Here's a course correction:Melvyn didn't have the icecream I am told because he apparently proceeded on leave. Despite his saintly demeanour, Melyvn, just like the rest of the Herald pack, would succumb to Burman's cooling charms.So pricks please verify your facts before going off tangent and portraying anyone as an exception to a circumstance. Unlike in your screen, its not always what you see is what you get in journalism.

Wednesday, 7 November 2007


The guy with the face hemmed inside the black rim. Look at him closely. You'd generally see him around journalists and politicos in Goa. In fact you'd almost mistake him for a rogue journalist. He's got the same sycophant sort of look on him. Look carefully... The reason why we are running him here is this photo... This here is Milan Burman, a Congress liason man operating in Goa, strangely of Bengali origin. To be very specific, he is more of a Luizinho Faleiro and Mauvin's greaseman. He's their liason man and does those things for these politicos, which they cant be seen doing. To be honest, he's not as smooth as Kedar Dhume... But Burman has his charms...
This pic was published in the Herald one day after the media hoopla over Sardinha's victory. Wanna know how this pic got into print? On the night of November 3, Milan desperately zipped in and out of the Herald office trying to get this picture published. The second last time he stepped out of office was only to get everyone in the Herald including guys on the desk, reporters, news editor, compositors ice cream cones to get this picture published. We think, the only guy we think who did not have Milan's ice cream that day was Melvyn. (If there were others, raise your hands please) The rest of them did not mind. Even the news editor Sergio who finally gave the go ahead for this photo to be published. What's in the photograph? Well there's Burman himself holding fast on to an open jeep and all the vulgarities of a 'victory' procession.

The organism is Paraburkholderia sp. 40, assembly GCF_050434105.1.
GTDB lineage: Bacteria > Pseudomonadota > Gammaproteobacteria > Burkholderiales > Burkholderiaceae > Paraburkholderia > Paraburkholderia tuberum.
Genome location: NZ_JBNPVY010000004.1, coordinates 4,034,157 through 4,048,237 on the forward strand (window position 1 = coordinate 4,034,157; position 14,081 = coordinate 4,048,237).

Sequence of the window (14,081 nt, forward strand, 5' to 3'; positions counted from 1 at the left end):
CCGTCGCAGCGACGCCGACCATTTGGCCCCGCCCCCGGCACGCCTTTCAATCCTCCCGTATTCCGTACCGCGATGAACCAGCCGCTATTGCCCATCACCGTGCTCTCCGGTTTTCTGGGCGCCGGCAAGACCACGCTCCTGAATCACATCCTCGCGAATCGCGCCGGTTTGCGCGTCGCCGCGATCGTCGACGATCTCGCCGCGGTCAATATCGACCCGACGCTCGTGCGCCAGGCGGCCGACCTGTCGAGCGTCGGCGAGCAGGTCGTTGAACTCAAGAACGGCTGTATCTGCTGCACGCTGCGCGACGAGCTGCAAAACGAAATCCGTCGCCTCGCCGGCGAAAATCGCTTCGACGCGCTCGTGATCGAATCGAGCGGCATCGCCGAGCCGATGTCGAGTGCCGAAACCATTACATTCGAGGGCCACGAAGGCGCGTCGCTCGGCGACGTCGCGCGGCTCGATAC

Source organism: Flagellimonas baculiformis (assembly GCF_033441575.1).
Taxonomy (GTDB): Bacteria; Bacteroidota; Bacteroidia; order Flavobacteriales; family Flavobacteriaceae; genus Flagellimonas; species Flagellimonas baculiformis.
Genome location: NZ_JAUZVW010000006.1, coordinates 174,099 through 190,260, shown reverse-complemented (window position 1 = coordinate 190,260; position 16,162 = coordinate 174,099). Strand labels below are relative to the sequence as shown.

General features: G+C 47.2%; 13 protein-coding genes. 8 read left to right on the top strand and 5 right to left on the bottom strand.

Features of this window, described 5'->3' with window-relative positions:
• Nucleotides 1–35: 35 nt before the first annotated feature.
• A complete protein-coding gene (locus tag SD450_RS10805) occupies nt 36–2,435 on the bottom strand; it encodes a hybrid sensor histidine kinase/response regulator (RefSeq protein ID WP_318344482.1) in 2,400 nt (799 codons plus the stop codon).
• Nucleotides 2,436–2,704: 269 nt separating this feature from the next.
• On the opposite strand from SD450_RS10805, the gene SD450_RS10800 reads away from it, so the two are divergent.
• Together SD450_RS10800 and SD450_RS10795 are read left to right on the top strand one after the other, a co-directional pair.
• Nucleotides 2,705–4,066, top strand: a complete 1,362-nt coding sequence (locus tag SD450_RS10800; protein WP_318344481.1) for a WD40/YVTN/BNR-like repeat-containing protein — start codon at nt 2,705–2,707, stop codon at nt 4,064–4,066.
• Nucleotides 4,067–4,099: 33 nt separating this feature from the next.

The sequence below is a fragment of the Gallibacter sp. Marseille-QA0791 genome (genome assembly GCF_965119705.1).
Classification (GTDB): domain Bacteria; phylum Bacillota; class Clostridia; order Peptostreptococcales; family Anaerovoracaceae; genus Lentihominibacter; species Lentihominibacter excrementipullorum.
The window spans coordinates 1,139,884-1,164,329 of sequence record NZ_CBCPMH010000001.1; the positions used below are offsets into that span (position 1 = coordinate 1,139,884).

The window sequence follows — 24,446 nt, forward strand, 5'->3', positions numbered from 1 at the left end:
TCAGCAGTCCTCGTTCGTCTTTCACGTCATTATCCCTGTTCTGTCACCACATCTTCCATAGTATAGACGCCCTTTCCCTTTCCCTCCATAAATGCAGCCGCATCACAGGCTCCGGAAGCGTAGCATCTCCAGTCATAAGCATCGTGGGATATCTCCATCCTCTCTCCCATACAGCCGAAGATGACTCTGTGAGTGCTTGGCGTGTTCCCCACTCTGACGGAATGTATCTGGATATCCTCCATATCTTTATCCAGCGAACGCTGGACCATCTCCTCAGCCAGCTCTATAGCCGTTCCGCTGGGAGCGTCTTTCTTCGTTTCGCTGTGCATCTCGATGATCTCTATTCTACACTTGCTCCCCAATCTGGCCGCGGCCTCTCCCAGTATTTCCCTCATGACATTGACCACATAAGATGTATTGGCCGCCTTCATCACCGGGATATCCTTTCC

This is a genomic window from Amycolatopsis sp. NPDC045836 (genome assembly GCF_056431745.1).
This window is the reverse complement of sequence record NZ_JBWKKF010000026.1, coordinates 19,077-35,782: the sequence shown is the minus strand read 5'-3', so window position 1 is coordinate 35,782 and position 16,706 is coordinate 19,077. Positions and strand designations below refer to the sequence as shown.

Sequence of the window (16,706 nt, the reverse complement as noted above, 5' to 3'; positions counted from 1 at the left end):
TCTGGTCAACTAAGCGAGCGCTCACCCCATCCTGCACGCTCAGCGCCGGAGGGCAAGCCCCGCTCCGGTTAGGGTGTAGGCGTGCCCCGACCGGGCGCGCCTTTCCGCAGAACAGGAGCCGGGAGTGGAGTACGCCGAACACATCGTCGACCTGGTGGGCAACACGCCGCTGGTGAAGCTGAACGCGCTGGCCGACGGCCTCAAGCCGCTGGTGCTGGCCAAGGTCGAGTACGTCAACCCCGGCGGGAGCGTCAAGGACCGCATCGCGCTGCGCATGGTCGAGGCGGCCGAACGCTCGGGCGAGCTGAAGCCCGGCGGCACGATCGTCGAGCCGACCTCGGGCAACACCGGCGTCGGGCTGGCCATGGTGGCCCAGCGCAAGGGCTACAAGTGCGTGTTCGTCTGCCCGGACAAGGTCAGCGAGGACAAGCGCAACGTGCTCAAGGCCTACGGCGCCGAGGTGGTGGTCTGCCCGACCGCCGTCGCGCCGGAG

And guys, now you know what to feed journos at Herald if you need to get your stuff published out there.

Tuesday, 6 November 2007


Lightening doesn’t strike the same place twice. Sure, but there’s no adage about being ‘dumb struck’ twice a week, is there.
Robin does it again.
We really do not know where he sources his information from? Robin goes about again Kundaim and Keri. When did Keri ever boycott polls? Perhaps by roping in Kundaim into the editorial this time, Robin maybe desperately trying to hold his pants from falling around his ankles. Like a guilty kid trying to sneak some cookies back into the jar after he’s been caught stealing from em once too often.

And as usual, the editorial is as bad as they come from.
Stand by them